Camr advantages
CAMR Advantages

Clear royalty formula (sliding scale based on country ranking on UN Development Index to max of 4%)

30 day limit on voluntary licence negotiations (but only starting from the date that all of the information is provided to the patent-holder, including the quantity, name of the country, etc).

Camr provisions not required by wto august 30 th decision
CAMR Provisions Not Required by WTO August 30th Decision

  • Limited list of medicines: In practice taken 3-5 months and discretionary process to add drugs to list

  • Health Canada approval: required extra-ordinary involvement of MSF and others

  • Two year limit on compulsory licence

  • List of eligible countries

  • Sections limiting price and profit margin of generic manufacturer and providing basis for patent-holder to litigate to vary or rescind compulsory licence

Regular drug order
Regular Drug Order

MSF Faxes order

to company

Company confirms

order and

estimated date of

arrival in project

Project receives


Conclusion of canadian experience
Conclusion of Canadian Experience

August 30 Decision is not an expeditious solution to the access to medicines crisis

The outcome
The outcome

Up to 21,000 Rwandan patients have access to treatment they need

Another affordable treatment option available

One developed country generic company shown to have capacity and will to provide low cost, high quality medicines

Extra competition on this drug which brought price down

D oes not solve the problem
…does not solve the problem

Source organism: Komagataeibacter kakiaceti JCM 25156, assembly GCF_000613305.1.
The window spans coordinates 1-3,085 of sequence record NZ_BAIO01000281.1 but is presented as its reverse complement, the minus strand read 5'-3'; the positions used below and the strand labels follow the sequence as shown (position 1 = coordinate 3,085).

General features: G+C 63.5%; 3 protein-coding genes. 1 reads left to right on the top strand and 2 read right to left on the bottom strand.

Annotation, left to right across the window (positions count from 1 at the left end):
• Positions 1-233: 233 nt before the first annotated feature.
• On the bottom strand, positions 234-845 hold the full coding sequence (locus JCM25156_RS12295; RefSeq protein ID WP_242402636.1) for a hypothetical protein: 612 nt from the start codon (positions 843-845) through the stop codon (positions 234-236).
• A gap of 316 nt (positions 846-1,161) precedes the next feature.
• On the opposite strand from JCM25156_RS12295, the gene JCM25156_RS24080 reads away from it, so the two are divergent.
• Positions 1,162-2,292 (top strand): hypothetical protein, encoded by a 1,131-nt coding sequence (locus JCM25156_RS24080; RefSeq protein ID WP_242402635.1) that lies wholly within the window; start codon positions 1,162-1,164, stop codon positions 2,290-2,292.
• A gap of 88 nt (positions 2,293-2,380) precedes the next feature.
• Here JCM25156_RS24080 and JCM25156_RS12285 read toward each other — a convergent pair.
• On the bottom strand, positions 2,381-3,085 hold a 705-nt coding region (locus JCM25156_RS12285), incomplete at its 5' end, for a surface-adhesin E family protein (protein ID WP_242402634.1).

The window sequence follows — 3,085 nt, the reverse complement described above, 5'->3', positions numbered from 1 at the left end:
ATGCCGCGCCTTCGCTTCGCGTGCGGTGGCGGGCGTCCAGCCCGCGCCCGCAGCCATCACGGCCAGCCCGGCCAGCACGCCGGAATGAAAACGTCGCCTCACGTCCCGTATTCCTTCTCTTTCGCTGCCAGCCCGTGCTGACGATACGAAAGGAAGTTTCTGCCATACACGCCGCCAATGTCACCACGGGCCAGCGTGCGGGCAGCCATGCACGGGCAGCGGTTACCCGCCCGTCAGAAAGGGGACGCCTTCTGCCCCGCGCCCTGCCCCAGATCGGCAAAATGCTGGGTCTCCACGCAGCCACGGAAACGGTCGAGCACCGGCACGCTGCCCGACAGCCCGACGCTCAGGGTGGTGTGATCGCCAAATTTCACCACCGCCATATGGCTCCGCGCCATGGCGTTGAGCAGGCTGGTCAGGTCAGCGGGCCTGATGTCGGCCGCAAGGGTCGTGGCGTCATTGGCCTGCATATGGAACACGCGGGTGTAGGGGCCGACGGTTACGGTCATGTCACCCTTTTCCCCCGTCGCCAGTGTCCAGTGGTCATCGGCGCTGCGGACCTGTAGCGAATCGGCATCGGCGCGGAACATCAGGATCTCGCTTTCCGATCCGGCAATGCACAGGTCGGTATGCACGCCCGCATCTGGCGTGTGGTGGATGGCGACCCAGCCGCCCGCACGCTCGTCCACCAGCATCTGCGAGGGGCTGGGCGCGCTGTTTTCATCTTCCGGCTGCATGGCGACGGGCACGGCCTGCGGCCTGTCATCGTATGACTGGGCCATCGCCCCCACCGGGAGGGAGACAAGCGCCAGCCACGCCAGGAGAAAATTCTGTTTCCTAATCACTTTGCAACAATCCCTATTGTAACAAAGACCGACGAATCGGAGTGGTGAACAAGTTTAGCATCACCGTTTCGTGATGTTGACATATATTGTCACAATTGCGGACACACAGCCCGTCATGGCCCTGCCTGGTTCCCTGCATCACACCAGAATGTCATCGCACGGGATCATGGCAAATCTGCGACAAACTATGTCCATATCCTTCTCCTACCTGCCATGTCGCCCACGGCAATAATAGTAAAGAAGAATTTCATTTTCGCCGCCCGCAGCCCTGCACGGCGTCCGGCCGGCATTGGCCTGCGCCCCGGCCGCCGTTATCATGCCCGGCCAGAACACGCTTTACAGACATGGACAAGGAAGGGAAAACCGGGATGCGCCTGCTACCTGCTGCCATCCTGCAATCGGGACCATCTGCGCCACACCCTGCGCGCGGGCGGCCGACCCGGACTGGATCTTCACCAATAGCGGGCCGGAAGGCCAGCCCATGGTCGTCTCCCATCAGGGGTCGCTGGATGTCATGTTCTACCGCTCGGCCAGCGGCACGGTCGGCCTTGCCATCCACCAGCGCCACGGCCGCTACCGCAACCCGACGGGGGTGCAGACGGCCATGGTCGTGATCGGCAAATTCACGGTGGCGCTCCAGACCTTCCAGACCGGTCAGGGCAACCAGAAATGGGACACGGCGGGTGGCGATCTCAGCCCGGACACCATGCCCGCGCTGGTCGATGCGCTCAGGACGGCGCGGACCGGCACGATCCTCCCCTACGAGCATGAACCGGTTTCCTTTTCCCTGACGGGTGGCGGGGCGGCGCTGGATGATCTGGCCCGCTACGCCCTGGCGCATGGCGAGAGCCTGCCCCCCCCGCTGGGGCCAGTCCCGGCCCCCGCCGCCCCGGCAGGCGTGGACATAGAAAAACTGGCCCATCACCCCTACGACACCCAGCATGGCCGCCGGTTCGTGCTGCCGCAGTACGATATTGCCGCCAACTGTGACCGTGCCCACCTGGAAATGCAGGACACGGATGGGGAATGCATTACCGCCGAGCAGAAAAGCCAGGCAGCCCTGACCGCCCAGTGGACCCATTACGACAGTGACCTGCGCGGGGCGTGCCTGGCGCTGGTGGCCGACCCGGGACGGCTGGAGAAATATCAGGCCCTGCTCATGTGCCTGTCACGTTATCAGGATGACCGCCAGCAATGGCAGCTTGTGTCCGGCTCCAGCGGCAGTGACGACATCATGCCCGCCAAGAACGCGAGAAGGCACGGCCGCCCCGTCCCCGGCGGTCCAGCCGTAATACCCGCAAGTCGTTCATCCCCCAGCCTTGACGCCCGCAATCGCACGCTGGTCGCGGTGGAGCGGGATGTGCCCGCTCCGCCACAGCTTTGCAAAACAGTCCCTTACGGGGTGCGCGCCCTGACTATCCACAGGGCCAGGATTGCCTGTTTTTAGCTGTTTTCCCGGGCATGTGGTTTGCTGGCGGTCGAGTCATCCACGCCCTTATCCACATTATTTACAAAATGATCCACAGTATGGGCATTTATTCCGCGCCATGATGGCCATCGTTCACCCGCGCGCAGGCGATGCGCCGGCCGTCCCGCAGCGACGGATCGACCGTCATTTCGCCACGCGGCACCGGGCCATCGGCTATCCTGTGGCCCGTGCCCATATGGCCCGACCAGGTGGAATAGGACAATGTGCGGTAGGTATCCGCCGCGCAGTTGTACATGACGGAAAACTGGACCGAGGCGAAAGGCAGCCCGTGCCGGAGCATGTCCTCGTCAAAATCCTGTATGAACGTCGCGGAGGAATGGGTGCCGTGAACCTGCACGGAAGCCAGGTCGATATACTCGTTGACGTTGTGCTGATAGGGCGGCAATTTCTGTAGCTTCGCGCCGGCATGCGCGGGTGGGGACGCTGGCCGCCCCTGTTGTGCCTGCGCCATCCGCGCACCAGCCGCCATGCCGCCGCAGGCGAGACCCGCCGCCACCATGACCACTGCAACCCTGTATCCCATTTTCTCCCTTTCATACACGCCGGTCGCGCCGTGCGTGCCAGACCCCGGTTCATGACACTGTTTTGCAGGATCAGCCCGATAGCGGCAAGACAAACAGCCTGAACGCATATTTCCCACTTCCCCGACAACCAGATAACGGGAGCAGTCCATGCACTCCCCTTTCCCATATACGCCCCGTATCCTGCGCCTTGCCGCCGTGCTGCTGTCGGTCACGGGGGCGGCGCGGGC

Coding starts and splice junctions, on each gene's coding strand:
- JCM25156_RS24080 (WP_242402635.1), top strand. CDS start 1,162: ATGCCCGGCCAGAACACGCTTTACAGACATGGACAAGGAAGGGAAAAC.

7 years after Doha declared access for all

5 years after August 30 Decision promised a mechanism to allow generic drug production for developing countries

And more than 4 years after Canadian legislation enacted

70% of patients needing ART still do not have access to treatment

Limited coverage

No other country or company tried to use legislation either in Canada or in the other countries which have also adopted legislation.

Historically easy access to Indian drugs clearly demonstrates limitations of WTO process.

From apotex
From Apotex

‘If other critical medicines are to go to Africa in a reasonable timeframe, the Federal Government must change the CAMR Legislation. CAMR is unworkable as it now stands’  Jack Kay, Apotex President and COO

The aids crisis has not gone away
The AIDS crisis has not gone away

  • People on antiretroviral treatment develop intolerable side effects or start to develop resistance to the first line drugs (MSF in South Africa: 1 in 5 after 5 years)

  • Switching to second line is 10 to 20 times more expensive

  • Switching to less-toxic first-line is 5 times more expensive

  • Need an effective international solution to bring prices down

Next steps
Next Steps

  • WTO members must reconsider ratifying the August 30 Decision recognising the conclusions of the Canadian experience

  • WTO should consider Article 30 alternative once more

  • WTO members should ask the Canadian government to take a lead and amend its legislation along the lines of Article 30.

On going work
On-going work

Canadian NGOs, activists, students and Canadian media. Notable role of Richard Elliott of Canadian HIV/AIDS Legal Network, Stephen Lewis and the Global Treatment Action Group

New network of Grandmothers-for-Africa groups across Canada raising this issue in international fora, in meetings with parliamentarians, keeping it in the media, gathering thousands of signatures on a petition to Parliament

Legal Network have presented Canadian Parliament with detailed proposals for legislative reform.

For more resources go to www.aidslaw.ca/gtag.